In addition, Sharp is a co-founder of Biogen (now known as Biogen Idec) and Alnylam Pharmaceuticals.
-end-
The Herbert Tabor/Journal of Biological Chemistry Lectureship was established by ASBMB to recognize the many contributions of Herbert Tabor to both the Journal of Biological Chemistry and to the society.

American Society for Biochemistry and Molecular Biology

Related Cancer Articles from Brightsurf:

New blood cancer treatment works by selectively interfering with cancer cell signalling
University of Alberta scientists have identified the mechanism of action behind a new type of precision cancer drug for blood cancers that is set for human trials, according to research published in Nature Communications.

UCI researchers uncover cancer cell vulnerabilities; may lead to better cancer therapies
A new University of California, Irvine-led study reveals a protein responsible for genetic changes resulting in a variety of cancers, may also be the key to more effective, targeted cancer therapy.

Breast cancer treatment costs highest among young women with metastic cancer
In a fight for their lives, young women, age 18-44, spend double the amount of older women to survive metastatic breast cancer, according to a large statewide study by the University of North Carolina at Chapel Hill.

Cancer mortality continues steady decline, driven by progress against lung cancer
The cancer death rate declined by 29% from 1991 to 2017, including a 2.2% drop from 2016 to 2017, the largest single-year drop in cancer mortality ever reported.

Stress in cervical cancer patients associated with higher risk of cancer-specific mortality
Psychological stress was associated with a higher risk of cancer-specific mortality in women diagnosed with cervical cancer.

Cancer-sniffing dogs 97% accurate in identifying lung cancer, according to study in JAOA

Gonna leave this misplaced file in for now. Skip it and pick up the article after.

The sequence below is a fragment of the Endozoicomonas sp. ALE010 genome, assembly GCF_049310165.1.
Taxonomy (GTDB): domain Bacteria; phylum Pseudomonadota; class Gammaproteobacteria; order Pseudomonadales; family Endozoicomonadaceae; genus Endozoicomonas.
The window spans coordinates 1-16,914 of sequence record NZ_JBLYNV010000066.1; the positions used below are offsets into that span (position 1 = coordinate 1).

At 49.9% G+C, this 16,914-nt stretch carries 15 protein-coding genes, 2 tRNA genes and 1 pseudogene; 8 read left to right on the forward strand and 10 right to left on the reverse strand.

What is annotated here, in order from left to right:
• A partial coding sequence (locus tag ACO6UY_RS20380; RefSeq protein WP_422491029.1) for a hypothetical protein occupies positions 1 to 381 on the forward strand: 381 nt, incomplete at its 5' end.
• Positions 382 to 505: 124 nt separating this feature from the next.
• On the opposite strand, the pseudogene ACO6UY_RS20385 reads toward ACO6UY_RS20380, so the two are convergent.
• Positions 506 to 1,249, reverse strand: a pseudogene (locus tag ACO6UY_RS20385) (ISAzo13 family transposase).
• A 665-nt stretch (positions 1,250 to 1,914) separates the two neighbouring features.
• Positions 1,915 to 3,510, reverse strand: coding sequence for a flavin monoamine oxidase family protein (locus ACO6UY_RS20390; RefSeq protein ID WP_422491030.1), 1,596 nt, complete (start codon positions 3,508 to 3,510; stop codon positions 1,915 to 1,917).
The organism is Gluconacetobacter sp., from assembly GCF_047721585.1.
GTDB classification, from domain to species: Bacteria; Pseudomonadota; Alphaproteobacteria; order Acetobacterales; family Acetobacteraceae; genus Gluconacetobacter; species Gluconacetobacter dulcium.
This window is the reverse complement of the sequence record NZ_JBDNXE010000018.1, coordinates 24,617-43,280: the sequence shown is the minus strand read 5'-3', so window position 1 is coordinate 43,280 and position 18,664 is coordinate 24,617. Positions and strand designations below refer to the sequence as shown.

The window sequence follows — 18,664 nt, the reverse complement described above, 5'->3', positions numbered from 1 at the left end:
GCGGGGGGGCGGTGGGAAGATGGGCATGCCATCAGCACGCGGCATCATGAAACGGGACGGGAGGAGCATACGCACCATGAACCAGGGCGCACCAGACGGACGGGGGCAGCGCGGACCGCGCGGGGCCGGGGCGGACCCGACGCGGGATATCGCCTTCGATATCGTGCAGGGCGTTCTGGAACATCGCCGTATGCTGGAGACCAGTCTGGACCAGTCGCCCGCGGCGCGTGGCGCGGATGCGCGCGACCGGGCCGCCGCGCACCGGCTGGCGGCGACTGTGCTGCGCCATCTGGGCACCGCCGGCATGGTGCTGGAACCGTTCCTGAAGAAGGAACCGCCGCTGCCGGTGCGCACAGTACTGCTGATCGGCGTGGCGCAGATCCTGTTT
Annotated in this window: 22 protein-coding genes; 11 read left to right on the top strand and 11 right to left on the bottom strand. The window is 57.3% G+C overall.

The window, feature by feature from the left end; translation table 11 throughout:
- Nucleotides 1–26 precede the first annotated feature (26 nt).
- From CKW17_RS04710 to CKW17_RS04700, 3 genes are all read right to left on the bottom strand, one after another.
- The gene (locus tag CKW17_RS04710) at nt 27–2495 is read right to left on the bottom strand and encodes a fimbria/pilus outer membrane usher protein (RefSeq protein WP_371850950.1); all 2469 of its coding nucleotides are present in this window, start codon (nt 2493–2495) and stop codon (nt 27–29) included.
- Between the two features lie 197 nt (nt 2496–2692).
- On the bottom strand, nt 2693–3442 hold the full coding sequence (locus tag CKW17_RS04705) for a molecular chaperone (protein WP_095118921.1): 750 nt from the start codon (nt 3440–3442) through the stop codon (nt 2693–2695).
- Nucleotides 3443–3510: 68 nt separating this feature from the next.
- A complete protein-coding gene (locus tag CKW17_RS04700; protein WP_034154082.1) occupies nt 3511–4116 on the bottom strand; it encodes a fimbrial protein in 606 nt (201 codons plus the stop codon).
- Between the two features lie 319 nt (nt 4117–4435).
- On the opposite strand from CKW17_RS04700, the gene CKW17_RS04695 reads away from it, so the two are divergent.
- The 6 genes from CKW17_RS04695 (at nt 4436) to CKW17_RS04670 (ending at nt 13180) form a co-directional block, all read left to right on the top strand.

The next step will be to further fractionate the samples based on chemical and physical properties, presenting them back to the dogs until the specific biomarkers for each cancer are identified.

Moffitt Cancer Center researchers identify one way T cell function may fail in cancer
Moffitt Cancer Center researchers have discovered a mechanism by which one type of immune cell, CD8+ T cells, can become dysfunctional, impeding its ability to seek and kill cancer cells.

More cancer survivors, fewer cancer specialists point to challenge in meeting care needs
An aging population, a growing number of cancer survivors, and a projected shortage of cancer care providers will result in a challenge in delivering the care for cancer survivors in the United States if systemic changes are not made.

New cancer vaccine platform a potential tool for efficacious targeted cancer therapy
Researchers at the University of Helsinki have discovered a solution in the form of a cancer vaccine platform for improving the efficacy of oncolytic viruses used in cancer treatment.

American Cancer Society outlines blueprint for cancer control in the 21st century
The American Cancer Society is outlining its vision for cancer control in the decades ahead in a series of articles that forms the basis of a national cancer control plan.

Read More: Cancer News and Cancer Current Events
Brightsurf.com is a participant in the Amazon Services LLC Associates Program, an affiliate advertising program designed to provide a means for sites to earn advertising fees by advertising and linking to Amazon.com.